Jean Jennings, President & Editor-in-Chief
I spent the weekend with this Lariat and enjoyed piloting it around town. I managed to escape the office on Friday promptly at 5:15, which put me into downtown Ann Arbor’s rush hour traffic, on lightly snow-covered streets. People tend to get out of your way when they see this big, chrome-grilled thing coming, and I threaded my way through the glut of commuters quite quickly.
I agree with Phil that the doesn’t drive that much differently from its predecessor, although of course six forward speeds in the transmission is a good thing, indeed. The F-150 drives like a truck, which is probably what most of its buyers want. Steering feel is perfectly decent, and you know what’s happening at your tires’ contact patches, even though you sense that the tires are yards and yards away, so tall do you ride in this jacked-up 4×4. Ride quality is not at all what you’d call plush, but neither is it unduly harsh. Again, this is a truck. I have no real issues with the F-150’s on-road comportment.
I ran eleven miles on Saturday afternoon (in 15-degree weather, mind you) and was utterly exhausted when I finished, but I still had several hours of errands to run. I was happy to have the F-150 Lariat’s handsome, luxurious cabin to escape to; in fact, I ate lunch in it. I had no choice. I was near the University of Michigan campus, and I couldn’t find a legal, on-street parking space big enough to accommodate this beast, so I idled at the curb while scarfing down a Chipotle burrito, seat heaters on high, thank you very much. Anyway, the F-150 proved plenty comfortable for my sore self as I went about my rounds, and of course there was more than enough cargo space inside the cab for my gym bag, my dry cleaning, and my bags of groceries.
As nicely tailored as the cabin is, though, I have one major beef: No matter how I adjusted the power-operated captain’s chair, I could never quite arrive at an ideal seating position. The problem seems to lie with the seatback and the headrest, which is canted too far forward. To alleviate that, I would try reclining the seatback, but then I’d have to scoot the seat bottom forward, so I could comfortably reach the steering wheel. I dunno. It just seems like the headrest should be more adjustable.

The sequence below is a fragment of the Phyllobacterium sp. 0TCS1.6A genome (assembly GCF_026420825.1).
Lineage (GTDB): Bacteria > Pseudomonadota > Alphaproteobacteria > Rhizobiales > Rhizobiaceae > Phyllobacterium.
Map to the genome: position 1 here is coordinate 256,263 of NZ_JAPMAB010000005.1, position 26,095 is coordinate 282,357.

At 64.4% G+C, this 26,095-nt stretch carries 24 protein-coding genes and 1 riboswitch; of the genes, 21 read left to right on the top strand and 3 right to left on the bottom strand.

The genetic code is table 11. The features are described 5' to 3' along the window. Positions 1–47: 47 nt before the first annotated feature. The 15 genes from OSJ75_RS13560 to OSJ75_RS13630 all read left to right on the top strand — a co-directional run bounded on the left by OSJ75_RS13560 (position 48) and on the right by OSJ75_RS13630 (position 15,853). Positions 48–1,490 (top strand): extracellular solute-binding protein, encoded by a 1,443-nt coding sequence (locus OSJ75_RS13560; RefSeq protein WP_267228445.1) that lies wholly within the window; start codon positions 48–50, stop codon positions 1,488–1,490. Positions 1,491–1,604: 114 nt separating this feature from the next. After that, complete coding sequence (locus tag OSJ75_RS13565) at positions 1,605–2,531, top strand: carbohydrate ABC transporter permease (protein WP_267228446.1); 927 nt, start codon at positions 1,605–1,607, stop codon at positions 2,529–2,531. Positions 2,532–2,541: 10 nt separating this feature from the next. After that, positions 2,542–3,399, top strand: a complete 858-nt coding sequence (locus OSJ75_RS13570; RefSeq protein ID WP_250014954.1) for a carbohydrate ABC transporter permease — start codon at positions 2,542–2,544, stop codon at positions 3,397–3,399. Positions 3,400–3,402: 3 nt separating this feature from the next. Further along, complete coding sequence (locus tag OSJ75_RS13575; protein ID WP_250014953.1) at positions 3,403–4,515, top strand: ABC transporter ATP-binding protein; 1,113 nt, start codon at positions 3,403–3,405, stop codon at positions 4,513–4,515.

I wish the F-150 weren’t so tall. I recall when I first saw the face-lifted F-series a year ago at a Ford event in Dearborn, one of the engineers boasted that they had increased the ride height by an inch, because dealers told them that many buyers were paying the dealers to put lift kits in their trucks anyway. You know, sometimes car companies should not cater to stupid people. You want your truck to ride an inch taller for no good reason other than that you want to tower over the guy next to you at a stoplight? Then pay your dealer’s service department to install the lifts. Let the rest of us drive trucks that are a little easier to get into and out of and that have the aerodynamic efficiency advantage of a lower ride height. Jeez, the optional bed step with the recessed grab handle in the tailgate is cool, but it shouldn’t even be necessary.
Joe DeMatio, Executive Editor
Jean Jennings is right – the interior of the Ford F-150 Lariat does look the part of a luxury liner – but it sure doesn’t feel like one.
See those leathery textures that cover the new dash pad and the instrument binnacle? They may look soft (a deception that is enhanced by faux stitching), but they’re actually quite hard. The same goes for most other dashboard plastics, as well as the upper door panel – a spot where you’re likely to rest your arm while trucking down the highway. Perhaps most disconcerting are the headrests, which feel like cinderblocks wrapped in leather trim. They’re not what I’d call comfortable, unless you happen to be wearing a hard hat.
Although I like the looks of this new F-150 and some of the features it offers (the tailgate step is a novelty, albeit a useful one), I’m still inclined to choose the new Dodge Ram on its interior and ride refinement alone. So what if it tows “only” 9100 pounds – how often do you pull more than 4000 or 5000 pounds?